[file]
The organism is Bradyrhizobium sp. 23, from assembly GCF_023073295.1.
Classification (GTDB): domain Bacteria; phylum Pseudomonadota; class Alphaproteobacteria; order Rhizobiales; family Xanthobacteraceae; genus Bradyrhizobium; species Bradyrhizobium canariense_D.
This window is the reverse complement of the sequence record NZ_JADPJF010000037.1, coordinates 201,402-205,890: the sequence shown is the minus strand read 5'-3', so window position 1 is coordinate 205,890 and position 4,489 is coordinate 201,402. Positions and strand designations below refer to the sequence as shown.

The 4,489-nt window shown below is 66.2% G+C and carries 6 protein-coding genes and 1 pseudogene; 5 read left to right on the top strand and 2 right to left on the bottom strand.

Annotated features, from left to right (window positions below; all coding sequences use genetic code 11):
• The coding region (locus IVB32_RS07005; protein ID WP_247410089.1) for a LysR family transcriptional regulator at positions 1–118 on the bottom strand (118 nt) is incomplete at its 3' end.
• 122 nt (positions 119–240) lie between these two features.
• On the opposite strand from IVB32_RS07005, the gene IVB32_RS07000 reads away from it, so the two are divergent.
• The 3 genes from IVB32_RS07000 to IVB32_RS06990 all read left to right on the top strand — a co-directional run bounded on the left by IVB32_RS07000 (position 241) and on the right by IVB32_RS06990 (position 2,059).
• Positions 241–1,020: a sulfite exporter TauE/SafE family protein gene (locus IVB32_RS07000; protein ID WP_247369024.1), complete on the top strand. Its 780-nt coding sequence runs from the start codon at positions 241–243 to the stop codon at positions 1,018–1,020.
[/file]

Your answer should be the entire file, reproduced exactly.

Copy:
The organism is Bradyrhizobium sp. 23, from assembly GCF_023073295.1.
Classification (GTDB): domain Bacteria; phylum Pseudomonadota; class Alphaproteobacteria; order Rhizobiales; family Xanthobacteraceae; genus Bradyrhizobium; species Bradyrhizobium canariense_D.
This window is the reverse complement of the sequence record NZ_JADPJF010000037.1, coordinates 201,402-205,890: the sequence shown is the minus strand read 5'-3', so window position 1 is coordinate 205,890 and position 4,489 is coordinate 201,402. Positions and strand designations below refer to the sequence as shown.

The 4,489-nt window shown below is 66.2% G+C and carries 6 protein-coding genes and 1 pseudogene; 5 read left to right on the top strand and 2 right to left on the bottom strand.

Annotated features, from left to right (window positions below; all coding sequences use genetic code 11):
• The coding region (locus IVB32_RS07005; protein ID WP_247410089.1) for a LysR family transcriptional regulator at positions 1–118 on the bottom strand (118 nt) is incomplete at its 3' end.
• 122 nt (positions 119–240) lie between these two features.
• On the opposite strand from IVB32_RS07005, the gene IVB32_RS07000 reads away from it, so the two are divergent.
• The 3 genes from IVB32_RS07000 to IVB32_RS06990 all read left to right on the top strand — a co-directional run bounded on the left by IVB32_RS07000 (position 241) and on the right by IVB32_RS06990 (position 2,059).
• Positions 241–1,020: a sulfite exporter TauE/SafE family protein gene (locus IVB32_RS07000; protein ID WP_247369024.1), complete on the top strand. Its 780-nt coding sequence runs from the start codon at positions 241–243 to the stop codon at positions 1,018–1,020.